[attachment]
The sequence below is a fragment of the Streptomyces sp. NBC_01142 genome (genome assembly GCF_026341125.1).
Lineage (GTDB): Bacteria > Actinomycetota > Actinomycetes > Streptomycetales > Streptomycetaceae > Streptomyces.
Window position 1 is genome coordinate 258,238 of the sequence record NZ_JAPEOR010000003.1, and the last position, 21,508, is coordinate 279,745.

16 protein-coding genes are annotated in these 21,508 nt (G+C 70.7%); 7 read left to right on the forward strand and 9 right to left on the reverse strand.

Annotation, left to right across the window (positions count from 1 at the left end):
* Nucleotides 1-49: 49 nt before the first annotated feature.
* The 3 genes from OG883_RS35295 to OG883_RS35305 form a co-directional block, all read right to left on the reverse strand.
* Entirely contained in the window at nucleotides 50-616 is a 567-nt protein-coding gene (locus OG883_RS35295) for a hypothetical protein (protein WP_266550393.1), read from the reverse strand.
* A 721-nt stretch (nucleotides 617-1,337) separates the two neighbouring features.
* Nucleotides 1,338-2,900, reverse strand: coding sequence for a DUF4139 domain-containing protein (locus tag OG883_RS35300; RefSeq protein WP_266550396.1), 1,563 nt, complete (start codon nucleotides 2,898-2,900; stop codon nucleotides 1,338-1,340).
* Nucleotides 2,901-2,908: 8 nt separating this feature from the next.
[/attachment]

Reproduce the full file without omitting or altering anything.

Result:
The sequence below is a fragment of the Streptomyces sp. NBC_01142 genome (genome assembly GCF_026341125.1).
Lineage (GTDB): Bacteria > Actinomycetota > Actinomycetes > Streptomycetales > Streptomycetaceae > Streptomyces.
Window position 1 is genome coordinate 258,238 of the sequence record NZ_JAPEOR010000003.1, and the last position, 21,508, is coordinate 279,745.

16 protein-coding genes are annotated in these 21,508 nt (G+C 70.7%); 7 read left to right on the forward strand and 9 right to left on the reverse strand.

Annotation, left to right across the window (positions count from 1 at the left end):
* Nucleotides 1-49: 49 nt before the first annotated feature.
* The 3 genes from OG883_RS35295 to OG883_RS35305 form a co-directional block, all read right to left on the reverse strand.
* Entirely contained in the window at nucleotides 50-616 is a 567-nt protein-coding gene (locus OG883_RS35295) for a hypothetical protein (protein WP_266550393.1), read from the reverse strand.
* A 721-nt stretch (nucleotides 617-1,337) separates the two neighbouring features.
* Nucleotides 1,338-2,900, reverse strand: coding sequence for a DUF4139 domain-containing protein (locus tag OG883_RS35300; RefSeq protein WP_266550396.1), 1,563 nt, complete (start codon nucleotides 2,898-2,900; stop codon nucleotides 1,338-1,340).
* Nucleotides 2,901-2,908: 8 nt separating this feature from the next.